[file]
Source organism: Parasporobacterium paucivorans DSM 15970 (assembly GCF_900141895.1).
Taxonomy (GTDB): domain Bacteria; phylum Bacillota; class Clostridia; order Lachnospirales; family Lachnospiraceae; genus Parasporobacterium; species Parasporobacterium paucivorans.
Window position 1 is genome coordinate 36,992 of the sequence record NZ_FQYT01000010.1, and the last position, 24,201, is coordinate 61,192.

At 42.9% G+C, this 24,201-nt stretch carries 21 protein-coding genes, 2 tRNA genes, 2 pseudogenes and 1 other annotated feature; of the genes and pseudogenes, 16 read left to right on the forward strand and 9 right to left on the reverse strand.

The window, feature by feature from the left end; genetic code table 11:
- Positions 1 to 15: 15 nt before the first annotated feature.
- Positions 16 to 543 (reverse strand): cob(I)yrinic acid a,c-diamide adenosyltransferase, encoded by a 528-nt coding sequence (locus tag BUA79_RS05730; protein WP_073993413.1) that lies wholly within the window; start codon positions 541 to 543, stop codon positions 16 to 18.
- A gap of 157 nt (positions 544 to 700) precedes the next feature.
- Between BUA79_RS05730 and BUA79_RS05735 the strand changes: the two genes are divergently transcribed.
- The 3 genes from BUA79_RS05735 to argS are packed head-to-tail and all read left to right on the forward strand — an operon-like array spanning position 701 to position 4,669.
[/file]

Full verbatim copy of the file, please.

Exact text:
Source organism: Parasporobacterium paucivorans DSM 15970 (assembly GCF_900141895.1).
Taxonomy (GTDB): domain Bacteria; phylum Bacillota; class Clostridia; order Lachnospirales; family Lachnospiraceae; genus Parasporobacterium; species Parasporobacterium paucivorans.
Window position 1 is genome coordinate 36,992 of the sequence record NZ_FQYT01000010.1, and the last position, 24,201, is coordinate 61,192.

At 42.9% G+C, this 24,201-nt stretch carries 21 protein-coding genes, 2 tRNA genes, 2 pseudogenes and 1 other annotated feature; of the genes and pseudogenes, 16 read left to right on the forward strand and 9 right to left on the reverse strand.

The window, feature by feature from the left end; genetic code table 11:
- Positions 1 to 15: 15 nt before the first annotated feature.
- Positions 16 to 543 (reverse strand): cob(I)yrinic acid a,c-diamide adenosyltransferase, encoded by a 528-nt coding sequence (locus tag BUA79_RS05730; protein WP_073993413.1) that lies wholly within the window; start codon positions 541 to 543, stop codon positions 16 to 18.
- A gap of 157 nt (positions 544 to 700) precedes the next feature.
- Between BUA79_RS05730 and BUA79_RS05735 the strand changes: the two genes are divergently transcribed.
- The 3 genes from BUA79_RS05735 to argS are packed head-to-tail and all read left to right on the forward strand — an operon-like array spanning position 701 to position 4,669.